Thailand’s army chief imposed martial law yesterday after months of deadly anti-government protests caused political paralysis, but insisted the intervention did not amount to yet another military coup.
Gun-toting troops fanned out after martial law was declared in a dawn broadcast, as General Prayuth Chau-ocha exploited centuries-old legislation that confers far-reaching powers on the armed forces to act in an emergency.
However, he left the caretaker civilian government in office and later invited the country’s warring political factions to sit down for talks, as the US, Japan and Southeast Asian nations urged Thailand to stay on a democratic track and resolve its differences peacefully.
Soldiers and military vehicles were seen in the heart of the capital’s retail and hotel district. Troops were also positioned at TV stations, where broadcasts were suspended under sweeping censorship orders, although regular Thais appeared largely unfazed.
The dismissal of former Thai prime minister Yingluck Shinawatra earlier this month in a court ruling has stoked tensions in the kingdom, which has endured years of political turmoil.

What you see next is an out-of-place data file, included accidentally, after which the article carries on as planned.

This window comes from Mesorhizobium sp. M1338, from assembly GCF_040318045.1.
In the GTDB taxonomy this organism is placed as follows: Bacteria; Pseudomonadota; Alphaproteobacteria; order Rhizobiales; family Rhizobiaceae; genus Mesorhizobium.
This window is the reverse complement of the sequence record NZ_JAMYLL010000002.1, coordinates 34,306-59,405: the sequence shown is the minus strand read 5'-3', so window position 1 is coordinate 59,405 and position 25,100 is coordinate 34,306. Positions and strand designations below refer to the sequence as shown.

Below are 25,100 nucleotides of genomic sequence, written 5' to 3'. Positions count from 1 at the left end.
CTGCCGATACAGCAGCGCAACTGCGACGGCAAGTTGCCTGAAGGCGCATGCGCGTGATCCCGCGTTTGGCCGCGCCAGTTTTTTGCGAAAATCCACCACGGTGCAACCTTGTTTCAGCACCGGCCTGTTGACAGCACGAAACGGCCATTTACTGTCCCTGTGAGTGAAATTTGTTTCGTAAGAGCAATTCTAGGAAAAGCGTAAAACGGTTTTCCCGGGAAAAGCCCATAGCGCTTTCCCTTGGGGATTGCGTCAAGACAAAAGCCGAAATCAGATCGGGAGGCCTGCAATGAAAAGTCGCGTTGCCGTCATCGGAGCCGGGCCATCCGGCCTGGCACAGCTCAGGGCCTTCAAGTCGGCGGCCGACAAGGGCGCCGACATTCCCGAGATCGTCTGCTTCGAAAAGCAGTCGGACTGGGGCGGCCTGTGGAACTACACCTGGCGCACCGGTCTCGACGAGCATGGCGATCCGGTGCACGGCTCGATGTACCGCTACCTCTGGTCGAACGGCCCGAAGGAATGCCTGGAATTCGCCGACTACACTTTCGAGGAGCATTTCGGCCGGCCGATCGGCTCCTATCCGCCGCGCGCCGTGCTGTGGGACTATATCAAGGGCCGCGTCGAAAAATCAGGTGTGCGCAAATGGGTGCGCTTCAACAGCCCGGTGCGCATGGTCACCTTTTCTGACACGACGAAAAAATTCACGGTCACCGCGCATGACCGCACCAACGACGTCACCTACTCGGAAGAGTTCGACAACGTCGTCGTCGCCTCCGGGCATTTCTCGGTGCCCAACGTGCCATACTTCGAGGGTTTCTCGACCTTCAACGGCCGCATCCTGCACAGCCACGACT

Red Shirt supporters of Yingluck and her brother, former Thai prime minister Thaksin Shinawatra, who was deposed in a 2006 coup, have warned of the threat of civil war if power is handed to an unelected leader, as the opposition demands.
Thaksin, who lives abroad to avoid a jail term for corruption, said on Twitter that the imposition of martial law was “expected,” but must not “destroy” democracy.
New York-based Human Rights Watch branded the imposition of martial law a “de facto coup,” voicing alarm at the impact on freedom of expression.
The government officially remained in office and Prayuth presented himself as a mediator.
“We are in the process of inviting both sides to talk but at the minute the situation is still not normal... that’s why I have had to invoke martial law,” he told reporters. “The military will not tolerate any more loss of lives.”
Martial law allows the army to ban public gatherings, restrict people’s movements, conduct searches, impose curfews and detain suspects for up to seven days.
Thailand has been without a fully functioning government since December last year, disrupting government spending, spooking investors and deterring tourists.
The early-hours announcement on military-run television said martial law had been invoked “to restore peace and order for people from all sides” after nearly seven months of protests that have left 28 people dead and hundreds wounded.
“This is not a coup,” it said. “The public do not need to panic, but can still live their lives as normal.”
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